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Numerical Computation
Here you'll be introduced to the bare basics of mathematics. Topics include commonly used words and phrases, symbols, and how to follow the order of operations.

Measurements
An introduction to numerical computation. Emphasis is placed on scientific and engineering notation, the rule of significant figures, and converting between SI and Imperial units.

Trigonometry with Right Triangles
Here we focus on right angle triangles within quadrant I of an xy plane. None of the angles we evaluate here are greater than 90°. A unit on trigonometry with oblique triangles is covered later.

Trigonometry with Oblique Triangles
This unit is a continuation of trigonometry with right triangles except we'll extend our understanding to deal with angles *greater* than 90°. Resolving and combining vectors will be covered at the end of this unit.

Vector Analysis

Introduction to Algebra

Factoring

Solving Equations

Functions and Graphs

Geometry
This unit focuses on analyzing and understand the characteristics of various shapes, both 2D and 3D.
 Identify, measure, and calculate different types of straight lines and angles
 Calculate the interior angles of polygons
 Solve problems involving a variety of different types of triangles
 Calculate the area of a variety of different types of quadrilaterals
 Solve problems involving circles
 Calculate the areas and volumes of different solids

Introduction to Statistics
Graphing Quadratic Functions
Graphing a quadratic function without a table of values isn’t as simple as linear functions. This process involves knowing the parabola’s direction of opening, and finding its solutions (also called roots or xintercepts), vertex point, and yintercept. These features are shown below:
Sketching Quadratics with Roots
Recall that to graph a quadratic function, we could use a table of values with a specified domain (3 to 3, for example). However, this isn’t practical all the time. You learned previously that you can find the roots of a quadratic function using the quadratic formula, and that it can have up to 2 roots. If two roots are present, the xcoordinate of the vertex can be found by taking the average of the two roots because all parabolas are symmetrical and its axis of symmetry lies on the vertex point. For example, if the quadratic function is f(x) = −2x² − 8x − 3, the roots will be:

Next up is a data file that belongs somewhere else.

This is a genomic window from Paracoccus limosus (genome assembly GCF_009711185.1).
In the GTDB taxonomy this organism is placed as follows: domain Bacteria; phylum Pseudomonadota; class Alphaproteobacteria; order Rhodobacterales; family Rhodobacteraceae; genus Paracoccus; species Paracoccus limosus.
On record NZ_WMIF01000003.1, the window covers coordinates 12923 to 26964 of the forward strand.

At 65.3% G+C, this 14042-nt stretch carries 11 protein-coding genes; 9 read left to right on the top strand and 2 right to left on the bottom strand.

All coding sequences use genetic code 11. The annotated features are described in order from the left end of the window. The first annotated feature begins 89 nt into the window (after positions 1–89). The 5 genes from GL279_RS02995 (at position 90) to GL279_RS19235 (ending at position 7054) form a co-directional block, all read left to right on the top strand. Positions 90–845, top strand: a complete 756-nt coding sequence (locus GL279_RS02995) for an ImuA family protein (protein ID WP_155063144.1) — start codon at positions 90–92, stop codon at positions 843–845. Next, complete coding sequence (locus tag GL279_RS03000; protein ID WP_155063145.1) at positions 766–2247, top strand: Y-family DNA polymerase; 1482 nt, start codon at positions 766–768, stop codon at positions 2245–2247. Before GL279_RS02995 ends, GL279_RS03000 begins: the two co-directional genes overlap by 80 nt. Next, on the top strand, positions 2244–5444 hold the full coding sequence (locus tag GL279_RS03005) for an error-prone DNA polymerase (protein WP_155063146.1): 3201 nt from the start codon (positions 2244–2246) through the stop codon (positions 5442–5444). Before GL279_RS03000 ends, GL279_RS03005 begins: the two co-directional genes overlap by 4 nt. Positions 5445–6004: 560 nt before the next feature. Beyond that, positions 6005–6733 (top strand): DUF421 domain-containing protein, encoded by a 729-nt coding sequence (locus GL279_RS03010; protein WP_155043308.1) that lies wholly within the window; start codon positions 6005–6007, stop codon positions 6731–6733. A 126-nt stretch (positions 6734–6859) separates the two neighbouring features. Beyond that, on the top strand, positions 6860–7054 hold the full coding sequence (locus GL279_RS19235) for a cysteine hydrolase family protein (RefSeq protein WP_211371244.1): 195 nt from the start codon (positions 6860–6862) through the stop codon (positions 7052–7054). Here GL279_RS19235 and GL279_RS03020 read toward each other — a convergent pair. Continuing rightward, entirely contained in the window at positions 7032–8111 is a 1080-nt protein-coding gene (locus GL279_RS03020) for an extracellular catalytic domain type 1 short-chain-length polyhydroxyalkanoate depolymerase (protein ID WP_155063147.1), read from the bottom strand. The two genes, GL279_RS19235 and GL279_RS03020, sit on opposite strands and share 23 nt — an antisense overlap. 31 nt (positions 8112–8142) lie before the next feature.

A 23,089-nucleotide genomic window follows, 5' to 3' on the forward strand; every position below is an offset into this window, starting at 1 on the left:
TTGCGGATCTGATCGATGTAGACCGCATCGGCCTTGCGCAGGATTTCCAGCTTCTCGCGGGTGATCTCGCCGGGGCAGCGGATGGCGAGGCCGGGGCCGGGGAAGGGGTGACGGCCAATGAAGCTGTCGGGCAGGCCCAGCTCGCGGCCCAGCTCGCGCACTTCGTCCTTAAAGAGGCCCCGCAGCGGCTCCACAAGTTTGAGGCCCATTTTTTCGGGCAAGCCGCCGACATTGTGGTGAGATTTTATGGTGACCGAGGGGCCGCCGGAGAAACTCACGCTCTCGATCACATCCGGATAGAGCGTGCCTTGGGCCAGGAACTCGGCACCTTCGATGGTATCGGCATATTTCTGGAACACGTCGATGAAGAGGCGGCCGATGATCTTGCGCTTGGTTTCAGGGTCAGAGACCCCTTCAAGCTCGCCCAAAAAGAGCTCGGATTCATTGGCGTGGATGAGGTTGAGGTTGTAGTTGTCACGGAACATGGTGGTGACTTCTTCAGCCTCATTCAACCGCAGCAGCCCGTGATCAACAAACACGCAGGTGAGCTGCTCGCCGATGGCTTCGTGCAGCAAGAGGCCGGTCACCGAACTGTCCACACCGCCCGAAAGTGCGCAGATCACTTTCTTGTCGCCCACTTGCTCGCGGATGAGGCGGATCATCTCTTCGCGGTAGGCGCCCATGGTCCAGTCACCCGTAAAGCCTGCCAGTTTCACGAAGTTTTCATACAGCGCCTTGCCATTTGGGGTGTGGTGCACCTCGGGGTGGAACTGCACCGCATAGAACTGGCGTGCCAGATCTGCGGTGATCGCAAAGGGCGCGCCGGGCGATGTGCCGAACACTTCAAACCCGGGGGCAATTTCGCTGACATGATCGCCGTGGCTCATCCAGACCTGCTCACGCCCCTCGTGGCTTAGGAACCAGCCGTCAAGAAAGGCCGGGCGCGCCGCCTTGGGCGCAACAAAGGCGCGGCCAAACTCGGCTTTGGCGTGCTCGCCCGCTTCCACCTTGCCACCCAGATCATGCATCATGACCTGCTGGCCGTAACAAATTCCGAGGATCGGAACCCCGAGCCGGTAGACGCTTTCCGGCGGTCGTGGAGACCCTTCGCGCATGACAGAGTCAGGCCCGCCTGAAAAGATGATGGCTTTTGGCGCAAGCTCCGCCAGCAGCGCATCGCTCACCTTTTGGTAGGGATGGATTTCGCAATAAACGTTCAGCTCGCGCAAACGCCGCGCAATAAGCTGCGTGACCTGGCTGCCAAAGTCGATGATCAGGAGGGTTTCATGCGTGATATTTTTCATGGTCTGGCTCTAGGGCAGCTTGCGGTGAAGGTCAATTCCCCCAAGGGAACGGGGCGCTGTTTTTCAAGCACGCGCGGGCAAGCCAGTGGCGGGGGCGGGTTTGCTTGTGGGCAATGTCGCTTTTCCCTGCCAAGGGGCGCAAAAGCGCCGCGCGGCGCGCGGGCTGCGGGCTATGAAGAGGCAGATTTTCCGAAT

x_{1} = 0.4188
 x_{2} = 3.5811
To take the average of any two numbers, you sum them and divide by 2:
$\frac{{x}_{1}+{x}_{2}}{2}=\frac{\u20130.4188+\left(\u20133.5811\right)}{2}=\u20132\phantom{\rule{0ex}{0ex}}$–2 is the xcoordinate of the vertex and the axis of symmetry. The ycoordinate is found by substituting this value back into the original equation:
$f\left(\u20132\right)=\; 2{\left(\u20132\right)}^{2}\u20138\left(\u20132\right)\u20133\phantom{\rule{0ex}{0ex}}f(\u20132)=5\phantom{\rule{0ex}{0ex}}$∴ the vertex is at (–2, 5), and the xintercepts are at (0.4188, 0) and (3.5811, 0). You can use these three points to create a sketch of the parabola. In fact, you can take this a step further by easily finding the yintercept; this is done by setting x = 0:
$f\left(0\right)=\; 2{\left(0\right)}^{2}\u20138\left(0\right)\u20133\phantom{\rule{0ex}{0ex}}f\left(0\right)=\overline{)\u20132{\left(0\right)}^{2}}\overline{)\u20138\left(0\right)}\u20133\phantom{\rule{0ex}{0ex}}f\left(0\right)=\u20133\phantom{\rule{0ex}{0ex}}$∴ the yintercept is (0, –3). Here’s what a sketch would look like (below). One thing to be mindful of is the acoefficient determines if a parabola opens up or down. Give that it’s negative in this function, we see a parabola opening down, otherwise it would be up like a smile.
Sketching Quadratics without Roots
In case you’re provided a quadratic that doesn’t cross the xaxis (therefore, no solutions), you’ll need to use a special formula to find the vertex.
$h=\u2013\frac{b}{2a}\phantom{\rule{0ex}{0ex}}$ Where h represents the xcoordinate of the vertex. Note that this formula can also be used if roots exist.
Once you have found h, you substitute this value into the equation to find the corresponding ycoordinate of the vertex.
Question: Sketch the following function:
$f\left(x\right)=2.74{x}^{2}\u20133.12x+5.38\phantom{\rule{0ex}{0ex}}$Solution: Here’s what we know about the function:
 a = 2.74 ; b = –3.12 ; c = 5.38
 Parabola opens up because 2.74 is positive.
 There are no xintercepts because the discriminant is less than 1.
 $\sqrt{{\mathit{b}}^{\mathbf{2}}\mathbf{\u2013}\mathbf{4}\mathit{a}\mathit{c}}={\left(\u20133.12\right)}^{2}\u20134\left(2.74\right)\left(5.38\right)<0\phantom{\rule{0ex}{0ex}}$
 The xcoordinate of the vertex is:
 $h=\u2013\frac{b}{2a}=\frac{\u2013\left(\u20133.12\right)}{2\left(2.74\right)}=\mathbf{0}\mathbf{.}\mathbf{569}\phantom{\rule{0ex}{0ex}}$
 ∴ the ycoordinate is: f( 0.569 ) = 2.74 ( 0.569 )² – 3.12 ( 0.569 ) + 5.38 ⇒ 4.49
 The yintercept occurs when x = 0, f( 0 ) =
2.74 ( 0 )²– 3.12 ( 0 )+ 5.38 ⇒ (0, 5.38) The graph looks like: